• Reduce your intake of saturated fat (maximum 1/3 of total fat intake).
  • Eat less margarine and other processed fats.
  • Reduce your intake of refined carbs.

What conclusion has the medical community come to regarding high-sodium diets?

The medical community has reached a consensus that diets high in sodium are a major cause of high blood pressure as well as pre-hypertension, or blood pressure just short of high blood pressure. Thissignificantly increases the risk of having a heart attack or stroke.

About how many Americans suffer from high blood pressure and pre-hypertension?

Today roughly 65 million Americans have hypertension, also known as high blood pressure, and another 45 million have pre-hypertension.  Blood pressures greater than 140/90 are considered hypertension, while those between 120/80 and 140/90 are considered to be pre-hypertension.  Ninety percent of Americans will ultimately develop hypertension unless preventive actions are taken.

Looking at the bigger picture, each year 700,000 Americans die of heart disease and more than 160,000 die of stroke. Blood pressure levels greater than 120/80 are a major cause of these diseases. The risks of heart attack, congestive heart failure, stroke, and end-stage kidney disease increase progressively as blood pressure levels rise above normal levels.

Unfortunately, a lifetime of eating too much salt is putting Americans lives in jeopardy.

And sodium is a major cause of high blood pressure, more so than obesity or other factors?

Although obesity and other factors also contribute to hypertension, excessive sodium intake is one of the most important causes and the cause most amenable to a public health solution. There is a clear relationship between habitual sodium intake and blood pressure.  A landmark randomized clinical trial, the Dietary Approaches to Stop Hypertension (DASH) Sodium study demonstrated this. The study randomized participants either to the DASH eating plan, which is high in fruits, vegetables and fiber and low in fat, or to the usual American diet.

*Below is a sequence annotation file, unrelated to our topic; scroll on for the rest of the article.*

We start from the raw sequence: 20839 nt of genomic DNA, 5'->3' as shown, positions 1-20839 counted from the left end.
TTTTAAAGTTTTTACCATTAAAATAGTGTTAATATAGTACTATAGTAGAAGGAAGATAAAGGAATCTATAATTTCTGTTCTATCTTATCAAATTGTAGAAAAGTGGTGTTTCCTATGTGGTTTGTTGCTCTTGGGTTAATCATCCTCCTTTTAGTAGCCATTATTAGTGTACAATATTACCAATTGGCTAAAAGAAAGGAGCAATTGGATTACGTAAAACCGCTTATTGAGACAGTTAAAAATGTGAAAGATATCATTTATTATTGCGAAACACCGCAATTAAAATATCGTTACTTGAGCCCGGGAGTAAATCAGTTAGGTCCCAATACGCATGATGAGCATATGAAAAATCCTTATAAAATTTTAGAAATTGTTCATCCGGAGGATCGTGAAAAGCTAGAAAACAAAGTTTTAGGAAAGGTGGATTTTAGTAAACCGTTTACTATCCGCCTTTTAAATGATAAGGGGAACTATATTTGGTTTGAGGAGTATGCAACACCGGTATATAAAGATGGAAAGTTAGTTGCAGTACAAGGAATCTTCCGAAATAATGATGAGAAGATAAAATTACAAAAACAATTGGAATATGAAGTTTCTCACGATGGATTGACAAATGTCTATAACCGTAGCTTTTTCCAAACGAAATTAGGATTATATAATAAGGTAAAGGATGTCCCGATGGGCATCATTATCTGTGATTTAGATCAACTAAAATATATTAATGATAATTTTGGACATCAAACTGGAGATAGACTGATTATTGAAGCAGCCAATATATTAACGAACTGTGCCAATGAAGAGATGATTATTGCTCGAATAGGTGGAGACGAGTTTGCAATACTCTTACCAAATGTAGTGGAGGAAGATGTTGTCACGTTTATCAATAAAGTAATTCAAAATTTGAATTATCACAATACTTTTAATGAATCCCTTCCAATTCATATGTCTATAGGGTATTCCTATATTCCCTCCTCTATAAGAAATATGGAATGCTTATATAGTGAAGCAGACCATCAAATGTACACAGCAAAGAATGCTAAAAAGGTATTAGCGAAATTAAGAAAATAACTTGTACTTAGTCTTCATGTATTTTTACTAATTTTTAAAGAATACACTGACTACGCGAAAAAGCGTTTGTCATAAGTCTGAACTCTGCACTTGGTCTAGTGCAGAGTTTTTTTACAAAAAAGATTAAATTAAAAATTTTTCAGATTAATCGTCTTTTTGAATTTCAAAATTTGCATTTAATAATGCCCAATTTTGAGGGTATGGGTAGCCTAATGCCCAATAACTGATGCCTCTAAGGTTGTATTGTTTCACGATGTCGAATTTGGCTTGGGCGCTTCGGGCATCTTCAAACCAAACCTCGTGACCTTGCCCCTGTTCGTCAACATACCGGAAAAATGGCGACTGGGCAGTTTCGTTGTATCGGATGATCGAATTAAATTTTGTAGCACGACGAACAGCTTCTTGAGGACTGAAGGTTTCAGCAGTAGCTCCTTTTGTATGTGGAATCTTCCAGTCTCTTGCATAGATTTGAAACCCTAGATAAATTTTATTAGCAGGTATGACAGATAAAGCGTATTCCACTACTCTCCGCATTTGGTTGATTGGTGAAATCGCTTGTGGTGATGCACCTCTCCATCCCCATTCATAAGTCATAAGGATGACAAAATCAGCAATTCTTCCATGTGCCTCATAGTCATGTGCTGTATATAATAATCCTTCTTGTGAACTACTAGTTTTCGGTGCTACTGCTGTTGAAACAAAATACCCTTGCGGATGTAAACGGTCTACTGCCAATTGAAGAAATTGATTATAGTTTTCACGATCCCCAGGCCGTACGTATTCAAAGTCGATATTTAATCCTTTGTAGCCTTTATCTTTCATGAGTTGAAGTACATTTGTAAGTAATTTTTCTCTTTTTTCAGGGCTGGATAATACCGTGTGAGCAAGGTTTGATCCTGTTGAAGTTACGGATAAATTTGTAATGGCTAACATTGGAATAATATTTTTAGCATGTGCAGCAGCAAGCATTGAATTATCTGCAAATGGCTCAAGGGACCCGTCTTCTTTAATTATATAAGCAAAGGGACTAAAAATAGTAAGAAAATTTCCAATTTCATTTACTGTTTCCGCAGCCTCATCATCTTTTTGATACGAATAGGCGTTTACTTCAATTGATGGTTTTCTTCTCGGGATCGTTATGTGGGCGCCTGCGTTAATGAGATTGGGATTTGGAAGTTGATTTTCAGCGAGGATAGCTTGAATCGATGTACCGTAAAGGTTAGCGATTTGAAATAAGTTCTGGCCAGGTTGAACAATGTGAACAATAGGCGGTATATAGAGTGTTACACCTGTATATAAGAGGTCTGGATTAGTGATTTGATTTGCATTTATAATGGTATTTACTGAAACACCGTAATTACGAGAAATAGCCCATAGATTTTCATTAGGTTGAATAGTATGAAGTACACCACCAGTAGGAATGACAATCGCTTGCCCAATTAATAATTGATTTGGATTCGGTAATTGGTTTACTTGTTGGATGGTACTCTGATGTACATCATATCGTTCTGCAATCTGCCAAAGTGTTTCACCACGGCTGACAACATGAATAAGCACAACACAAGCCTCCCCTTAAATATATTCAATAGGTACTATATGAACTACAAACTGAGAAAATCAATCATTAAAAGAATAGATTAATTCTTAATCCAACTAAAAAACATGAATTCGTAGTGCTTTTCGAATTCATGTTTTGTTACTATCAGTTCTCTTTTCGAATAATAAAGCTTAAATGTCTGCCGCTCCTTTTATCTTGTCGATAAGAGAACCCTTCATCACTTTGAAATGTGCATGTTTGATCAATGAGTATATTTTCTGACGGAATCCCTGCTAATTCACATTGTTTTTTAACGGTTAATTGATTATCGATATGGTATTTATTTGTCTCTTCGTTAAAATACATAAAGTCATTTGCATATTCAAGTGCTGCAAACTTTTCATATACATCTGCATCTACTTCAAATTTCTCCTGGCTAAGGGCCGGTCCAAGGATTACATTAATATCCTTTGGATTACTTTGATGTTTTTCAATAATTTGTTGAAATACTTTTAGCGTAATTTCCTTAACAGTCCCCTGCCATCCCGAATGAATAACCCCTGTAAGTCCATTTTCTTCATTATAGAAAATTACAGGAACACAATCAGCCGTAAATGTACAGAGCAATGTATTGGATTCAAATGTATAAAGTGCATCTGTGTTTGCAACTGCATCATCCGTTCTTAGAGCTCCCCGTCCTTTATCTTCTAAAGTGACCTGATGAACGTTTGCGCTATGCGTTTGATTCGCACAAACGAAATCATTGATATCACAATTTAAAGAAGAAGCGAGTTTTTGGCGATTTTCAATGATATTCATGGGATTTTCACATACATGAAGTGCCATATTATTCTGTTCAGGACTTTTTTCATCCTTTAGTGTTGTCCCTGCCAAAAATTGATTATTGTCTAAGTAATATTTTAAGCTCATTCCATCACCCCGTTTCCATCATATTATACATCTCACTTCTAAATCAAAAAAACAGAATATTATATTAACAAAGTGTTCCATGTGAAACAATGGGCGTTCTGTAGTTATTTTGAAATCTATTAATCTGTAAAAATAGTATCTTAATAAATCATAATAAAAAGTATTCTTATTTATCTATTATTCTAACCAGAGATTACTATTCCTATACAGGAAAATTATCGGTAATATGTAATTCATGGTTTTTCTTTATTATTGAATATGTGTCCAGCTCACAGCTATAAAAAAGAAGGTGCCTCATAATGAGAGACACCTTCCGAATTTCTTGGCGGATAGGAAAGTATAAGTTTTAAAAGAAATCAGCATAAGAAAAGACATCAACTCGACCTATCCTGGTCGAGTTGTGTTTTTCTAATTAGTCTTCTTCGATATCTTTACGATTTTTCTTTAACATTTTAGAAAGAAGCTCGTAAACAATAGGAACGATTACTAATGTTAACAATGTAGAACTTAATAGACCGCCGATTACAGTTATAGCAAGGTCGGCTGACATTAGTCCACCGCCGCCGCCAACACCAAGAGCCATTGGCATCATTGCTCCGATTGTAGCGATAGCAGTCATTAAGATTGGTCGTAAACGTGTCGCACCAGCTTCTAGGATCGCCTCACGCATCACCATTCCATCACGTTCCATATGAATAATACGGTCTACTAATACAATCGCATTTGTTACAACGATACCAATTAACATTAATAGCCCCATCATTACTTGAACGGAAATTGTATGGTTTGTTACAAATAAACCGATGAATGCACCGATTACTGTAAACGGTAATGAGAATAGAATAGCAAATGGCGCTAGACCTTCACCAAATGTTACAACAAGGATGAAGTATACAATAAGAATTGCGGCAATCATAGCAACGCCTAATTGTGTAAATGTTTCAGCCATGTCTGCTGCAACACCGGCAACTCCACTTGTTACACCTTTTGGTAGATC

Individuals ate their respective diets at three sodium levels: high (3,300 mg), intermediate (2,400 mg) and low (1,500 mg). A teaspoon of salt contains roughly 2,400 mg of sodium. Reducing sodium from the high level to the low level lowered blood pressure by 8.3/4.4 mm Hg in people with high blood pressure and by 5.6/2.8 mm HG in people with normal blood pressure.

Blood pressure reductions such as those would have major impacts on mortality as well as on the occurrence of disabling disease. This could result in fewer deaths from stroke and coronary heart disease.

How much sodium does the average American consume on a daily basis?

Unfortunately, American adults ingest nearly 4,000 mg of sodium daily on average, far exceeding current recommendations.

What are the current recommendations?

The Institute of Medicine of the National Academy of Sciences, the Department of Agriculture, the Department of Health and Human Services and the World Health Organization have all supported lowering daily sodium intake to no more than 2,400 mg and some of those agencies have said that many people should consume less than 1,500 mg.

Adults who are middle-aged, elderly, already have hypertension or pre-hypertension, or who have a family history of hypertension should consume less than 1,500 mg.

What is the main culprit of the high salt content in foods?

Roughly 75 percent of the daily sodium intake of the U.S. population comes from salt in processed and restaurant foods. Only 10 percent comes from foods natural content. That makes it extremely difficult for consumers to follow a low-sodium diet.

Why does that make it so difficult?

Because many canned and frozen foods contain 1,000 mg or more of sodium in an eight-ounce serving. Consumers must read food labels very carefully to select lower sodium products. Often such products are difficult to find or cost more.

Restaurant meals, which are not labeled, often contain 3,000 mg of sodium or more, added without the consumer’s knowledge.

Given those challenges, how can people reduce their salt intake? What are some good tips people can follow to consume less sodium on a daily basis

  • Making recipes from scratch will allow you to avoid much of the salt in your diet
  • If you do buy any processed foods in the supermarket, select ones that are the lowest in sodium. Products that are labeled (sodium free) or ones that have less than 100 mg per serving are the best.
  • When you go to a restaurant, ask them to prepare your food without adding any salt and to use other spices instead. Most restaurants will agree to do this or will suggest items for which they will do this.
  • Avoid salting your food.
  • Use spices other than salt when cooking. Examples include pepper, basil, thyme, garlic.
  • Choose snacks low in sodium like fruits and vegetables. Avoid salty snacks such as pretzels and potato chips.